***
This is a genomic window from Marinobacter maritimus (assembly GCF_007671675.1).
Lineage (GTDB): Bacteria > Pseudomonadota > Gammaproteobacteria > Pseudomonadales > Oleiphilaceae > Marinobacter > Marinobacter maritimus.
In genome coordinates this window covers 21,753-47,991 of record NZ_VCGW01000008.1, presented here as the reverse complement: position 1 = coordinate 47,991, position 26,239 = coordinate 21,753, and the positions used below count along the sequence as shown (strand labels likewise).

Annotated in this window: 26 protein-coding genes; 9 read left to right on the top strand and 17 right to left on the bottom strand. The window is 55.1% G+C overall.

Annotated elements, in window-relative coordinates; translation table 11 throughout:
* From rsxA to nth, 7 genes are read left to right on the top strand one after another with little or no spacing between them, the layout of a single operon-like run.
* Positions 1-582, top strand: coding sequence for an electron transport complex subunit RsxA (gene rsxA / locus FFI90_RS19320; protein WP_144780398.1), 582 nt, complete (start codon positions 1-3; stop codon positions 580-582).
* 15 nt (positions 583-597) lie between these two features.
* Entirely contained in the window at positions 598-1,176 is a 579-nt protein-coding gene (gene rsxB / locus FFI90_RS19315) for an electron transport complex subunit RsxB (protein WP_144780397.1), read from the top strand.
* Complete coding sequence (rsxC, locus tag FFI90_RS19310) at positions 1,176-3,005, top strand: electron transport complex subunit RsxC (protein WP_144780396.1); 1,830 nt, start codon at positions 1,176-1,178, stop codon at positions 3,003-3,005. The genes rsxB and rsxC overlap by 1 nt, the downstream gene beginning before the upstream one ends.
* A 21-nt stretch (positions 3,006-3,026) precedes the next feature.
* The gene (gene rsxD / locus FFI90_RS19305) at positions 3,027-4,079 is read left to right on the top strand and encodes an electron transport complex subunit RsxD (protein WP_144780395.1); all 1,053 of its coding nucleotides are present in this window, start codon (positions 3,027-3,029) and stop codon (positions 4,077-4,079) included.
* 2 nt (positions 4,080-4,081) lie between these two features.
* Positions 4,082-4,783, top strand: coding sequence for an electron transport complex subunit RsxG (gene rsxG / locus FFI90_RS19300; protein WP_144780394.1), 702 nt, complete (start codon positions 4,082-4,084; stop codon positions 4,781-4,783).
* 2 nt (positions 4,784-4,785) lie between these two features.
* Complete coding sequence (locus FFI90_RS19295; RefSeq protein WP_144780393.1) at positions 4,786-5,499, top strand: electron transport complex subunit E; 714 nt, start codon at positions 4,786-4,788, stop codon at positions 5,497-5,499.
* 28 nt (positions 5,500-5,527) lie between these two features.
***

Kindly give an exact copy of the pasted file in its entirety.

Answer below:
This is a genomic window from Marinobacter maritimus (assembly GCF_007671675.1).
Lineage (GTDB): Bacteria > Pseudomonadota > Gammaproteobacteria > Pseudomonadales > Oleiphilaceae > Marinobacter > Marinobacter maritimus.
In genome coordinates this window covers 21,753-47,991 of record NZ_VCGW01000008.1, presented here as the reverse complement: position 1 = coordinate 47,991, position 26,239 = coordinate 21,753, and the positions used below count along the sequence as shown (strand labels likewise).

Annotated in this window: 26 protein-coding genes; 9 read left to right on the top strand and 17 right to left on the bottom strand. The window is 55.1% G+C overall.

Annotated elements, in window-relative coordinates; translation table 11 throughout:
* From rsxA to nth, 7 genes are read left to right on the top strand one after another with little or no spacing between them, the layout of a single operon-like run.
* Positions 1-582, top strand: coding sequence for an electron transport complex subunit RsxA (gene rsxA / locus FFI90_RS19320; protein WP_144780398.1), 582 nt, complete (start codon positions 1-3; stop codon positions 580-582).
* 15 nt (positions 583-597) lie between these two features.
* Entirely contained in the window at positions 598-1,176 is a 579-nt protein-coding gene (gene rsxB / locus FFI90_RS19315) for an electron transport complex subunit RsxB (protein WP_144780397.1), read from the top strand.
* Complete coding sequence (rsxC, locus tag FFI90_RS19310) at positions 1,176-3,005, top strand: electron transport complex subunit RsxC (protein WP_144780396.1); 1,830 nt, start codon at positions 1,176-1,178, stop codon at positions 3,003-3,005. The genes rsxB and rsxC overlap by 1 nt, the downstream gene beginning before the upstream one ends.
* A 21-nt stretch (positions 3,006-3,026) precedes the next feature.
* The gene (gene rsxD / locus FFI90_RS19305) at positions 3,027-4,079 is read left to right on the top strand and encodes an electron transport complex subunit RsxD (protein WP_144780395.1); all 1,053 of its coding nucleotides are present in this window, start codon (positions 3,027-3,029) and stop codon (positions 4,077-4,079) included.
* 2 nt (positions 4,080-4,081) lie between these two features.
* Positions 4,082-4,783, top strand: coding sequence for an electron transport complex subunit RsxG (gene rsxG / locus FFI90_RS19300; protein WP_144780394.1), 702 nt, complete (start codon positions 4,082-4,084; stop codon positions 4,781-4,783).
* 2 nt (positions 4,784-4,785) lie between these two features.
* Complete coding sequence (locus FFI90_RS19295; RefSeq protein WP_144780393.1) at positions 4,786-5,499, top strand: electron transport complex subunit E; 714 nt, start codon at positions 4,786-4,788, stop codon at positions 5,497-5,499.
* 28 nt (positions 5,500-5,527) lie between these two features.